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Co-Parenting and Back to School

Co-Parenting Tips For the School Year

Summer is just heating up, but the new school year will be here before you know it (it always creeps up quickly!). We've talked about the do's and don'ts of co-parenting before, but sending the kids back to school again can create a whole new set of difficulties.

It's a dynamic that I've counseled parents through many times. While it can be tricky, there are ways to make the transition as smooth as possible for you, your child, and the other parent. Follow these back to school tips to help everyone have a great start to the new school year.

First, commit to a positive co-parenting experience throughout the year

Co-parenting doesn't happen in a vacuum, and you need to make a commitment to a positive co-parenting plan outside of the back to school timeframe. Having a solid foundation to draw from will make big events like these far easier to handle.

If you're stumped on how to create these positive experiences with your child's other parent, review our post about 5 ways to co-parent more effectively . Some parents can also benefit from the structure and support of co-parenting counseling .

Create a plan for the school year

It's important to outline expectations and roles before the school year begins. You might even want to write it all down so there's no room for confusion (shared calendars are another useful tool for keeping track of everything). Outlining the simplest things, like who is supposed to bring your child's gear to baseball practice, can save you both from arguments and frustration.

Regular family meetings are also helpful, even if you can only schedule them once per month. This gives everyone the chance to learn how things are going in each other's daily lives and is an effective way to ensure everyone is on the same page.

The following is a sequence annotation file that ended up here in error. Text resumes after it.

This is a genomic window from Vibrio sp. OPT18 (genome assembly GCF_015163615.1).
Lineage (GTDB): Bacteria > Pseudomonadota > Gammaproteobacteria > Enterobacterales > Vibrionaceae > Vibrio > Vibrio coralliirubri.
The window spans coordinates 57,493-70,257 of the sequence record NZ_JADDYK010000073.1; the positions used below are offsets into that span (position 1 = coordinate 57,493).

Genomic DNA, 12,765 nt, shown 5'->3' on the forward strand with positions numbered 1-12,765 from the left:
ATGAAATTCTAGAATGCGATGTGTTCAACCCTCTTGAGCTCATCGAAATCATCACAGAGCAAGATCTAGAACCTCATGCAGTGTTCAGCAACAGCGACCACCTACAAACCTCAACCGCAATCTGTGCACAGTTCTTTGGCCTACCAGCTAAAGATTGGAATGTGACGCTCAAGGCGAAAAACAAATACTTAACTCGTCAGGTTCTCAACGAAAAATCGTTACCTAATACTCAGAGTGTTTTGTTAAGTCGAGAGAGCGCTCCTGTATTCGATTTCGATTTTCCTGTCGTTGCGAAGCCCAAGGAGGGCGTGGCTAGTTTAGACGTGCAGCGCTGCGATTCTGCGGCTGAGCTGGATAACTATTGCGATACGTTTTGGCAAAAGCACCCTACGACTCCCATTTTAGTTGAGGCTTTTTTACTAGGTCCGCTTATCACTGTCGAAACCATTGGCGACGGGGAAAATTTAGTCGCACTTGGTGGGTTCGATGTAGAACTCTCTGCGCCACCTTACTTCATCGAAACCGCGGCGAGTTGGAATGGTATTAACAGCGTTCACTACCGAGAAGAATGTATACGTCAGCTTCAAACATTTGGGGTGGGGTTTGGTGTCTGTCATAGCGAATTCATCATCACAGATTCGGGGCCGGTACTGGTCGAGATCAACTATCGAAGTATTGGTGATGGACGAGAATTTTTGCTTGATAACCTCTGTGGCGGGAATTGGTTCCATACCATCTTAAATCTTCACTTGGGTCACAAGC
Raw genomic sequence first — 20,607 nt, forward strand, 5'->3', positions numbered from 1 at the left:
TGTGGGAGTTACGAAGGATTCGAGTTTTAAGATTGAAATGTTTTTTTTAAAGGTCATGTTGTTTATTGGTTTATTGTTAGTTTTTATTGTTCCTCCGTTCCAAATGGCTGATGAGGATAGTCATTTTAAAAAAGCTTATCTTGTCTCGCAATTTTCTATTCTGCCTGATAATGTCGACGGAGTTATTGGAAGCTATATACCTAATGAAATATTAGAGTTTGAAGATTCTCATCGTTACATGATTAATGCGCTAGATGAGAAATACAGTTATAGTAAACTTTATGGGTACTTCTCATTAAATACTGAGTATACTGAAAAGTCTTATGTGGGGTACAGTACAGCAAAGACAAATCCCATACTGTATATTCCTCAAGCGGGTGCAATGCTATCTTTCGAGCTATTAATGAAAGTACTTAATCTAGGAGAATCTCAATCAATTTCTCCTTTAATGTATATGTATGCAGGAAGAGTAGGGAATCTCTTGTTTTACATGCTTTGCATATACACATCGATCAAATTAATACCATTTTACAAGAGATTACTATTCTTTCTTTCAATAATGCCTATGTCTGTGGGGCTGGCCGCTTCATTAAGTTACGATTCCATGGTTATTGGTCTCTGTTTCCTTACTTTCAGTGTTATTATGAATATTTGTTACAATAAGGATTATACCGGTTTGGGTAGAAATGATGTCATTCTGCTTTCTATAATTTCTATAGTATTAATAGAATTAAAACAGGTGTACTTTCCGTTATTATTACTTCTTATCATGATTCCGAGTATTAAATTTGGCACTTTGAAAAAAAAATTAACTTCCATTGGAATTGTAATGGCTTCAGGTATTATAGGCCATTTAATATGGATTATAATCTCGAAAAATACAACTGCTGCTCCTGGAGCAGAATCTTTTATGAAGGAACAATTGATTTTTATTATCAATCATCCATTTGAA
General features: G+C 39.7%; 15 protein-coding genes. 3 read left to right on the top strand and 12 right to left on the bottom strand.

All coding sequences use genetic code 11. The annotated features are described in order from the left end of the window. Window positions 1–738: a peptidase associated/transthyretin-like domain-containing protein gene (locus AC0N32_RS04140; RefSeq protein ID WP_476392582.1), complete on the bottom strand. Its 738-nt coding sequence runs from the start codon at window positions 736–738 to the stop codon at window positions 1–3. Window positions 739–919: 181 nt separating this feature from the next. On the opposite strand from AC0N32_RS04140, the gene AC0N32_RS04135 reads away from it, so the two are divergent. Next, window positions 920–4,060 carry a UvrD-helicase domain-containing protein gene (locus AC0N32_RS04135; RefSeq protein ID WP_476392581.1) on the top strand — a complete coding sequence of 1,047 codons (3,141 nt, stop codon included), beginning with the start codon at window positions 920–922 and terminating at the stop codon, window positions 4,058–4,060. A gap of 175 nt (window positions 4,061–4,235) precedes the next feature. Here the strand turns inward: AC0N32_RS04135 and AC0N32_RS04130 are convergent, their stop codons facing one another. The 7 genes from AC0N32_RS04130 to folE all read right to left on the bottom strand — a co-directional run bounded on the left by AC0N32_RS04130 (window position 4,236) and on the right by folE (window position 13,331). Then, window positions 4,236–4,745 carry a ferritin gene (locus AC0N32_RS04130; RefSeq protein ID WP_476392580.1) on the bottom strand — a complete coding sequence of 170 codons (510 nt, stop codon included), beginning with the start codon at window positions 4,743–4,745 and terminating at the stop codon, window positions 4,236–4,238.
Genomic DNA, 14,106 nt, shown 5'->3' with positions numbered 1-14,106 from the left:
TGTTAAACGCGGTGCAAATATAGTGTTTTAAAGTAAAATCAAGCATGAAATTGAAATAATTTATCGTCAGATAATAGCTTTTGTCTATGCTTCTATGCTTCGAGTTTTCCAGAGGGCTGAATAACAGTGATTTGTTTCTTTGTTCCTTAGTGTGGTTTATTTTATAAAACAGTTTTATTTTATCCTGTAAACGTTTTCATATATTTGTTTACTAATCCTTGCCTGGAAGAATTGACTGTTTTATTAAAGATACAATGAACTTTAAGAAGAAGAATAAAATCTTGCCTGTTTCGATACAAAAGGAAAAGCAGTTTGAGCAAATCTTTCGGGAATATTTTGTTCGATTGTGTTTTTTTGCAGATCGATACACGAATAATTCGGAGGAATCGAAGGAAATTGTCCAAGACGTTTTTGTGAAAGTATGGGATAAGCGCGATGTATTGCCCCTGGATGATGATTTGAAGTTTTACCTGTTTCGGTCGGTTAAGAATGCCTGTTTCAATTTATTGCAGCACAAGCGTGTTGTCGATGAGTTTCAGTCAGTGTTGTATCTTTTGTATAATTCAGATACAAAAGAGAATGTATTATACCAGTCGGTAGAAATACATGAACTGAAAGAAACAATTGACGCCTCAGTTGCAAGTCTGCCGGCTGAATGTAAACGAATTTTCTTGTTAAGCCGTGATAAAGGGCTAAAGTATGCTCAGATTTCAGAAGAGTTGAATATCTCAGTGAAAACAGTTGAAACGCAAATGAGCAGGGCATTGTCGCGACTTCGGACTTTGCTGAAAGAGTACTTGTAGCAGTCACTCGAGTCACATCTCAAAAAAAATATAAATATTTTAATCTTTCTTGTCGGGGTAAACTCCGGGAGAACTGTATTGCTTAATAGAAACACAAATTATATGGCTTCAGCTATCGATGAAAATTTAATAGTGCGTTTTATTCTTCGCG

Determine how back to school shopping will be handled

Purchasing back to school supplies, clothes, and other essentials can become a battleground if you aren't careful. It's a big job that should be divided amongst both parents if possible.

If you have a contentious relationship with your co-parent it's easy to get caught up in small battles. Try to remember the bigger picture and compromise to the best of your ability on things like clothing and school supplies choices.

Set expectations around schoolwork and activities

School-aged children need routines, especially where homework and other school projects are concerned. Will there be pre-determined homework times that apply to both homes? Will one parent help with Math and Science projects, while another will tackle English and History? There's no right or wrong way to set these boundaries and expectations, but setting them is incredibly important to your child's academic success.

Additional back to school considerations for co-parents

We've touched on some of the bigger issues regarding the school year, but here are a few additional things you should discuss:

  • After school activities

  • Attendance at school performances, sporting events, and other events

  • Attendance at parent teacher conferences, orientations, and other similar events

  • Step parent involvement, if applicable

With proper planning, communication, and commitment to the well-being of your children, it's very possible to successfully co-parent before, during, and long after the school year.